IndyCar

Pigot fastest on day one of qualifying, line-ups set for Fast Nine and Last-Row Shootout

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Credit: Chris Jones / Courtesy of IndyCar

Spencer Pigot of Ed Carpenter Racing has finished the first day of qualifying for the 2019 Indianapolis 500 as the fastest driver. The American completed his qualifying run, averaging at 230.083-mph, early in the day, with the closing hours of the day almost exclusively dedicated to those trying to fight their way into the field.

At the end of the first day of qualifying, positions ten through thirty on the grid for next Sunday’s race have been locked in. The Fast Nine, led by Pigot, will re-qualify and fight it out for pole position tomorrow, weather permitting. Meanwhile, the slowest six drivers today –  Fernando AlonsoJames HinchcliffeSage KaramPatricio O’WardMax Chilton and Kyle Kaiser – will fight it out for the final three spots on the grid in the Last-Row shootout tomorrow.

Qualifying at the Indianapolis Motor Speedway always provides drama, especially when drivers are faced with the prospect of being eliminated from the field.

At the other end of the spectrum, many of the faster drivers at the end of the day had a rather relaxed first day of qualifying, many of whom only completing one qualifying run.

By the end of the six hours of qualifying, Ed Carpenter Racing, as many expected, topped the time-sheets. However, the driver who was fastest may have been surprising. American Spencer Pigot set the fastest run in his #21 Chevrolet, with his average speed of 230.083-mph over his four-lap run ultimately being his only run of the day.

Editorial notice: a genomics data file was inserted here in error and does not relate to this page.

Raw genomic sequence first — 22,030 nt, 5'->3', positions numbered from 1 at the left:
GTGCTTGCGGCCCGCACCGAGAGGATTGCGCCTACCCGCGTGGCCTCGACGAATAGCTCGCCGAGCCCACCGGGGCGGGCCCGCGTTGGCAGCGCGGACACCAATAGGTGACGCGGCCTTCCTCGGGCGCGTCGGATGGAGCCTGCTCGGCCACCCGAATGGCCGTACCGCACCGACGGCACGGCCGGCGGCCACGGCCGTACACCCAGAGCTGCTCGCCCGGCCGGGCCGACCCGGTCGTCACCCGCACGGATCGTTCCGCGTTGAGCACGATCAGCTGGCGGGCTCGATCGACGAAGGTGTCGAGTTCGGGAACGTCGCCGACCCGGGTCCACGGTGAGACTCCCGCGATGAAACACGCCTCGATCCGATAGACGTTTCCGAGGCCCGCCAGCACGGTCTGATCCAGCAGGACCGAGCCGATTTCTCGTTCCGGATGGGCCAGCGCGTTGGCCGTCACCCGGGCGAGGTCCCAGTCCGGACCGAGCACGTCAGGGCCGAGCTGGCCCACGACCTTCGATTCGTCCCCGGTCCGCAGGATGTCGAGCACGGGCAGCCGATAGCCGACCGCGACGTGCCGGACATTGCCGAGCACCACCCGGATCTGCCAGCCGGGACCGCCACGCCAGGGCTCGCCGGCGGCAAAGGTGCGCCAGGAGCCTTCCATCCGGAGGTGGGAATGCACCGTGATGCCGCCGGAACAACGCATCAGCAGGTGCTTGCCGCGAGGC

Of course, pole position is not set yet. That should come tomorrow during the Fast Nine qualifying session. However, there is a threat of rain tomorrow in Indianapolis and, if the session is rained out, today’s results will decide the pole position.

The gap between Pigot in first-place and Team Penske‘s Will Power in second-place could not have been much closer. Just 0.003-mph separated the pair, with Pigot and Power the only drivers to lap in the 230-mph range during the day. As it stands, Power’s Penske team-mate Simon Pagenaud currently holds the third-fastest time, which would see him start from the final spot on the front-row should he remain in third after tomorrow.

Credit: Mike Harding / Courtesy of IndyCar

2019 NTT IndyCar Series championship-leader, Josef Newgarden, ended the day with the fourth fastest time, just ahead of the first driver that made multiple runs during qualifying. That driver was Harding Steinbrenner Racing‘s Colton Herta, who had already found himself in seventh place after a stunning first lap in some of the worst track conditions during the heat of the day. He would complete another run later in the day to secure the fifth-fastest time, the best performance by a Honda during the day.

Pace-setter Pigot’s team-mates, Ed Jones and Ed Carpenter, both made the Fast Nine, meaning that all three Ed Carpenter Racing Chevrolets have made the pole position shoot-out for the second year in a row. Completing the top nine that will fight for pole position tomorrow are Andretti Autosport‘s Alexander Rossi and Dale Coyne Racing‘s Sebastien Bourdais.

Missing out on a spot in the Fast Nine by just three-hundredths of a second was Marco Andretti. He is the first driver locked into his qualifying position in tenth place, closely followed by his team-mate Conor Daly, who was elated with eleventh-place for his one-off appearance this year. On the flipside, twelfth-placed Helio Castroneves was rather disappointed not to make the top nine, but many drivers have won from much deeper in the field than twelfth on the grid.

Marcus Ericsson put in a solid qualifying run to take thirteenth-place on the grid, putting himself as the second-highest placed rookie after fifth-placed Herta. The Arrow Schmidt Peterson driver qualified just ahead of 2017 Indianapolis 500 winner Takuma Sato and thirteenth-placed James Davison; who impressed in the #33 car.

Davison qualified ahead of a host of fellow one-off entries. Further back, Oriol Servia took the #77 Team Stange Racing Honda to a solid nineteenth-place on the grid, just ahead of the sole Carlin inside the top thirty; Charlie Kimball.